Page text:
Tobias Smollett

William Tooke, Note to The Apology; Poetical Works of Charles Churchill (1804) 1:85-86n.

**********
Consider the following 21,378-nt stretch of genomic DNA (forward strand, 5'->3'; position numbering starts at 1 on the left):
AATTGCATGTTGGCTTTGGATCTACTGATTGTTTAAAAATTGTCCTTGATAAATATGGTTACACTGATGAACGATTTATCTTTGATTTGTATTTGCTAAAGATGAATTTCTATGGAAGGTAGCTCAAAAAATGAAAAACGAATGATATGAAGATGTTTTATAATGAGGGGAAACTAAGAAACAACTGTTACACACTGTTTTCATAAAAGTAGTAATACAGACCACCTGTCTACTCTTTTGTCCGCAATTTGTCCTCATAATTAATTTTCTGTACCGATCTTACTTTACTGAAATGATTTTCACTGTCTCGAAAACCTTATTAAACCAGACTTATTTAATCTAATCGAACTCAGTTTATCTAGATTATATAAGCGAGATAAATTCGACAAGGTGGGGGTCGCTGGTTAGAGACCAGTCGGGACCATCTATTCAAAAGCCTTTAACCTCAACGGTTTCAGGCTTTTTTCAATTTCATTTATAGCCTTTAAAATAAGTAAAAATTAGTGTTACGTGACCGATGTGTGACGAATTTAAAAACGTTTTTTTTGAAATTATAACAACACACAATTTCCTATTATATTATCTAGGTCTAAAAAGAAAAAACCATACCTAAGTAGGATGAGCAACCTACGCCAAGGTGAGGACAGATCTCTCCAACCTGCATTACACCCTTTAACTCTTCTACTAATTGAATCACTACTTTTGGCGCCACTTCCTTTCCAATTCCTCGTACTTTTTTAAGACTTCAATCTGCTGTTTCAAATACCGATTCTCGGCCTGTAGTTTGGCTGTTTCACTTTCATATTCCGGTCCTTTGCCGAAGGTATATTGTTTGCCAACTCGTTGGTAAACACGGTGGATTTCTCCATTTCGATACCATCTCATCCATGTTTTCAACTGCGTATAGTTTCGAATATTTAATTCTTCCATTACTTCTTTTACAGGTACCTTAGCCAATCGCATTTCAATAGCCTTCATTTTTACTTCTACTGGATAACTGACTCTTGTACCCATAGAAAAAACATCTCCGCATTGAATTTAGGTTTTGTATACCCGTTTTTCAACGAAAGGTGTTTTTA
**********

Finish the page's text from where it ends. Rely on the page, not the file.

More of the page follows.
Dr. Tobias Smollett was originally a surgeon's mate and served at the siege of Carthegena, of which, together with many other circumstances of his life, a faithful account is given in the Adventures of Roderic Random, in this and most of his other novels, many living characters were introduced, particularly Dr. Akenside, under the name of the Republican Doctor, whose history forms one of the most agreeable episodes in Peregrine Pickle. Smollett attempted to practise physic at Bath, but being unpopular among the ladies, failed of success, abandoned his profession altogether, and took up that of an author; he lived at Chelsea, and pursued his literary labors under the auspices of the booksellers, who were his only patrons, for he possessed an irritable spirit of independence which disqualified him from seeking the patronage of the leaders of the cause he espoused. By the unprecedented sale of his history of England he cleared 2000 the extraordinary success of this work can he scarcely credited in the present day, when it is little read and less quoted. As a controversial writer he was foiled by the North Briton, owing, as his friends alleged, in Lord Bute's denying him the necessary information, and neglecting to fulfil the engagements he had entered into with him; be that as it may, the Doctor appears not by his subsequent performances to have forgotten the transaction. His constitution being at last greatly impaired by a sedentary life, he went abroad for his health, in 1763. During his travels he appears to have laboured under a constant fit of chagrin; in one of a series of letters afterwards published by him, he writes to a friend thus: — "In gratifying your curiosity I shall find some amusement to beguile the tedious hours, which without some such employment would be rendered insupportable by distemper and disquiet. You knew and pitied my situation, traduced by malice, persecuted by faction, abandoned by false patrons, and overwhelmed by the sense of a domestic calamity, which it was not in the power of fortune to repair." By this domestic calamity he meant the loss of his only child, a daughter whom he loved with the tenderest affection. The Doctor lived to return to his native country; but his health continuing to decline, and meeting with fresh mortifications and disappointments, he went back to Italy, where he died Oct. 21, 1771, in the 52d year of his age.